Stuffed dumplings, even the mundane kinds that you must physically put into your mouth, are a passion among Ukrainians. This love is shared by their neighbors, with almost identical foods being made by the Poles (perogi), Siberians (pelmeni), Afghans (aush), and Armenians and Uzbeks (mante). Although there are a wide range of possible fillings, ranging from vegetables to ground meat to fruit, one of the most classic is made with sauerkraut.
Consider using a pungent storage onion like the 'Australian Brown' or 'Stuttgarter.' You can (and should) make your own sauerkraut – it is easy to do, and tastes so much better than anything you can buy. We’ll tell you how to do this during the next harvest season. If you want to plan ahead, you should obtain seeds for a tightly-packed round green cabbage like 'Brunswick,' 'Glory of Enkhuizen,' or 'Premium Late Flat Dutch.'
For more traditional Ukranian dishes, see A Ukrainian Christmas Eve.
• 2 tablespoons olive oil
• 1 large onion, finely diced
• 4 ounces chopped mushrooms
• 3-1/2 cups bagged or fresh (not canned!) sauerkraut, rinsed and squeezed dry
• 1-1/2 tablespoons tomato paste
• 2 teaspoons sugar
• 1/3 cup vegetable stock
Vareniki Dough• 2 cups unbleached all-purpose flour
• 1/2 teaspoon salt
• 1/4 cup canola oil
• 1/2 cup water
• 2 tablespoons olive oil
1. Heat oil in a large skillet, and when hot add the onion, and sauté over medium heat for about 15 minutes or until browned.
2. Add the mushrooms and cook until all of their water has been released and cooked away.
3. Turn heat up to medium-high, add sauerkraut, and sauté another 15 minutes, stirring frequently.
4. Add tomato paste, sugar, and stock, reduce heat to low, and simmer for 20 minutes. Remove from heat and cool before using to fill the vareniki.
1. Mix flour and salt together in a medium-sized bowl.
2. Make a well in the middle of the flour and add in the oil and water, and mix into the flour with a sturdy spoon, working from the center out. If there is not quite enough water to bind up all the four, add in a little more a tablespoon at a time.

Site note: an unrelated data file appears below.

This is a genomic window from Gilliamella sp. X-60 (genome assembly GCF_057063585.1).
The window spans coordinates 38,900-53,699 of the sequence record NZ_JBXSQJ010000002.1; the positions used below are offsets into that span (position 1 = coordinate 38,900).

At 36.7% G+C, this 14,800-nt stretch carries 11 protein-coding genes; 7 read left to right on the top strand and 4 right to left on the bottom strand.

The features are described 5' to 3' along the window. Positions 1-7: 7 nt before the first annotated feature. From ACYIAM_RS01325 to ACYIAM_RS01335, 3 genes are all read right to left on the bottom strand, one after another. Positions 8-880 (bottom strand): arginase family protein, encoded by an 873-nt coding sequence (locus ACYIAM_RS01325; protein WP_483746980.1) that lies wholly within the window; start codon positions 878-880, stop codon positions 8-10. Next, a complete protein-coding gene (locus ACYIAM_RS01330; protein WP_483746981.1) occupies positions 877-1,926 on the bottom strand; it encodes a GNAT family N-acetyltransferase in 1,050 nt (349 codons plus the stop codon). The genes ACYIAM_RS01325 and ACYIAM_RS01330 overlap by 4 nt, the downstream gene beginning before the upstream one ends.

3. Once you have a ball of dough, transfer to a floured surface and knead until smooth, about 2 minutes. Cover and let rest for 30 minutes.
1. Divide dough in half and shape into two balls. Keeping one covered with a damp towel, roll the other into a very thin (1/16 inch) sheet on a floured surface. Cut into 3-inch squares.
2. Place a tablespoon of filling in the lower middle of each square, moisten the outer margins with water, and fold along the long axis, sealing the edges carefully so that the filling will not leak out.
3. Place finished vareniki onto a lightly floured sheet. Continue until all the dough has been used up (approximately 50-60 vareniki).
4. Bring 6 quarts of salted water to a boil, and then reduce heat to medium so that the water is simmering.
5. Carefully place 15-20 vareniki into the water and stir occasionally (and carefully) with a wooden spoon to prevent sticking. The vareniki will rise to the surface when cooked.
6. Carefully remove the cooked vareniki with a slotted spoon and place in a colander to thoroughly drain. Transfer to a deep bowl and toss with olive oil. Repeat until all vareniki are cooked.
Jeff Nekola has a PhD in Ecology from the University of North Carolina at Chapel Hill, and has a passion for biodiversity in its many forms. You can learn more here.
Linda Fey’s first and finest childhood memories are of helping her mother and grandmother in the garden and then bringing in freshly picked produce to the dinner table. As an adult, she has over 20 years of experience in market gardening and teaches middle-school English. Visit www.LindaFey.com to view her writing about food and life.